It may not feel like fall in Massachusetts yet, but that won’t stop migratory birds from their long, southbound journeys to their wintering grounds! Manomet’s banding lab opened for the 56th fall season on August 15.
We also welcomed our talented banding staff:
Megan Gray, a Manomet banding veteran and Rhode Island native with several years of research experience;
Sarah Duff, another Manomet veteran, world traveler, and artist from New Jersey;
Amy Hogan, a Michigan native returning for her second season at Manomet after spending the summer at our Plymouth campus working on our open science initiative;
Lauren Michael, coming to us from Maryland her first season at Manomet after spending several years in various field positions throughout North America.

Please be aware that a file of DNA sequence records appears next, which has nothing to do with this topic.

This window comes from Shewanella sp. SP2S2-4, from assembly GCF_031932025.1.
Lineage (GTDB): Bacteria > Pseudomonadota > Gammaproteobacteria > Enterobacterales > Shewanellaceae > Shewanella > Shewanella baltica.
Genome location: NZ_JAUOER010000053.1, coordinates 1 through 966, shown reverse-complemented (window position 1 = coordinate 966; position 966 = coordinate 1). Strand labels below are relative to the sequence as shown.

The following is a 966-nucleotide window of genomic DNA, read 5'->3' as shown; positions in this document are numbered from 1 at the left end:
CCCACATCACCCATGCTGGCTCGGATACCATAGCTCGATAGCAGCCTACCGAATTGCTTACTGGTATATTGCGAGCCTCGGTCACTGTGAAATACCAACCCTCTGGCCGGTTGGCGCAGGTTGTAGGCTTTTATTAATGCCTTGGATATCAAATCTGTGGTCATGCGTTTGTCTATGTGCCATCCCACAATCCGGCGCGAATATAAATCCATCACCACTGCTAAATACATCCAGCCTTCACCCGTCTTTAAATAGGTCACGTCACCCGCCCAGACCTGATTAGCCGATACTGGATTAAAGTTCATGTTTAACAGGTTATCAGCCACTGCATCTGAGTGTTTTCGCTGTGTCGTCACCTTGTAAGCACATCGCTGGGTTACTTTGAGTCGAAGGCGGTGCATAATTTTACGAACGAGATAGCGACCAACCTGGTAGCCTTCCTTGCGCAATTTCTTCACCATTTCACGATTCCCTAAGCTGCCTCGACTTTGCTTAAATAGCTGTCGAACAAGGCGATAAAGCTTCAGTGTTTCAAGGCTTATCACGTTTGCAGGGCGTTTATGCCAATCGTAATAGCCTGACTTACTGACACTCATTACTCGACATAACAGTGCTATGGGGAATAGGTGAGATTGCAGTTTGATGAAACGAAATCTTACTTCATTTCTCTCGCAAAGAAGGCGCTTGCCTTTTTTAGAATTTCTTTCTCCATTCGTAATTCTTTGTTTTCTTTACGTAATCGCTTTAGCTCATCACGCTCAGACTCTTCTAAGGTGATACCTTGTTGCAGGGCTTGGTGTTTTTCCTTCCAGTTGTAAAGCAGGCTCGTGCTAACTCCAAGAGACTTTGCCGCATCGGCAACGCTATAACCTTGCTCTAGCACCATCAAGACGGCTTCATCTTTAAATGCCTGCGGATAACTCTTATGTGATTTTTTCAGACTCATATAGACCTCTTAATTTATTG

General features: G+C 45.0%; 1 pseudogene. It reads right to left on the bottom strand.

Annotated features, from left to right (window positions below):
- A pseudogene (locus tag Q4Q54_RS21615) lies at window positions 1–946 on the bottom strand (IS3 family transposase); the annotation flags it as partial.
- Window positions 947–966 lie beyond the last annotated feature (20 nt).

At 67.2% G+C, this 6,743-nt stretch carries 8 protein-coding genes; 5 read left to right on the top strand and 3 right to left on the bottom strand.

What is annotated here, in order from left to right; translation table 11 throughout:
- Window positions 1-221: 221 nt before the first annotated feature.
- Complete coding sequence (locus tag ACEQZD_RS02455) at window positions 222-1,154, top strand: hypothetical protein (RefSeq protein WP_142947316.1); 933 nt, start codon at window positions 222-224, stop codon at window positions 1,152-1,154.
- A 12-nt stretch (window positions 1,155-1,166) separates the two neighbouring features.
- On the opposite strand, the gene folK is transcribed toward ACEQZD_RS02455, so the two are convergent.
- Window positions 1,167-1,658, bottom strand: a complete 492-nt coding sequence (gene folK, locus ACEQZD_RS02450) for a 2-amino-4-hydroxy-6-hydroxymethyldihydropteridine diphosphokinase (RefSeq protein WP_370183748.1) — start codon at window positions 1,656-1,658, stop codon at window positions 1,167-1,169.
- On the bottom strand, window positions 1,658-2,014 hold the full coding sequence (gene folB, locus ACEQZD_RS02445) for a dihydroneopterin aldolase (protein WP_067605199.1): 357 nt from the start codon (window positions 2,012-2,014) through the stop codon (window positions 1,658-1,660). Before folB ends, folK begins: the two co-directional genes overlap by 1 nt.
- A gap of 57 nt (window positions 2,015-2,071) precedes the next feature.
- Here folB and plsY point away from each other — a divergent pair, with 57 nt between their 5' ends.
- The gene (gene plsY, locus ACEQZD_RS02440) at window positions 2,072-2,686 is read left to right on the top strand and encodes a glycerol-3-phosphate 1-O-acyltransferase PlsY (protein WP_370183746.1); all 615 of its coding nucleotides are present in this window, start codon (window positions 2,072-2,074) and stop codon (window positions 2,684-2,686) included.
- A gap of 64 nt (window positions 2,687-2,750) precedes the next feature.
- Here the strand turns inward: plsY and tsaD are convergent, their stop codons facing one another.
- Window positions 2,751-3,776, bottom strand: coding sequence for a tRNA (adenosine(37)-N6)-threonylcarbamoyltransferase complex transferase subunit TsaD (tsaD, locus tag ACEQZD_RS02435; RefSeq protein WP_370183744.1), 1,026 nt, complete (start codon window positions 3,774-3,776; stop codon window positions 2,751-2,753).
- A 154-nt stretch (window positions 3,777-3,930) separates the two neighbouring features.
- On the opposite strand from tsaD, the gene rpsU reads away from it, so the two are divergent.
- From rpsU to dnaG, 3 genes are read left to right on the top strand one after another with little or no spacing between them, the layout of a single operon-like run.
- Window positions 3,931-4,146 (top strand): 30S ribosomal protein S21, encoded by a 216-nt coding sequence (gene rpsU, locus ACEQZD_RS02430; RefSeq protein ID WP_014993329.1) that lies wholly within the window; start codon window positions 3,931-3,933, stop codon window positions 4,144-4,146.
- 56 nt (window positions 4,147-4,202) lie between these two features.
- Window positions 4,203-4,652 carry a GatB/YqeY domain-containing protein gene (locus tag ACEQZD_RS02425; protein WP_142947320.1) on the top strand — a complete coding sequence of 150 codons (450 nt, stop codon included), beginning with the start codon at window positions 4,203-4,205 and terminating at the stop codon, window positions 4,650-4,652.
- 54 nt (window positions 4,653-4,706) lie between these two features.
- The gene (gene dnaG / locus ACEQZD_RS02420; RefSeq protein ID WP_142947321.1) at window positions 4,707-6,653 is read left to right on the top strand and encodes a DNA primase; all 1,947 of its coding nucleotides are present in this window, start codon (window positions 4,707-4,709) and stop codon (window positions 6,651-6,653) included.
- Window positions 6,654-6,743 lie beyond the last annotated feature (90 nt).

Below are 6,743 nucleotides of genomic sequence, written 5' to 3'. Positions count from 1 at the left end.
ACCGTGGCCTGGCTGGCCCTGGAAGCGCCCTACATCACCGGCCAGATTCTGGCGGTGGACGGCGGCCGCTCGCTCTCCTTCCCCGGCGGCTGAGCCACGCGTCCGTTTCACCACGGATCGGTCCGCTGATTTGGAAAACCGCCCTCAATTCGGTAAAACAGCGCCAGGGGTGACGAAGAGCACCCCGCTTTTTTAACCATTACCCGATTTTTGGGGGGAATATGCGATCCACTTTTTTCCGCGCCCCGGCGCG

For migratory birds, spring is about getting to their breeding grounds as quickly as possible to establish a territory, try to breed successfully, and raise their young. Then in the fall, those parents begin making their way down south, followed by their offspring, to spend the winter months in the southern U.S. and Central and South America. That usually means a swell of flashy adult birds in their breeding plumages in the spring, bookended by a slow trickle of birds at the start and end of the season, and a more steady flow of birds of varying ages throughout the fall. “You could say spring migration is a sprint, and fall is a marathon!” says Sarah. “The banding season is longer in the fall, and the volume of birds is more spread out instead of having a handful of very busy days. Spring is great because all the birds are in their beautiful bright breeding plumage, but fall brings tons of fluffy babies making their first long journeys south. You haven’t lived until you’ve seen a fledgling catbird!”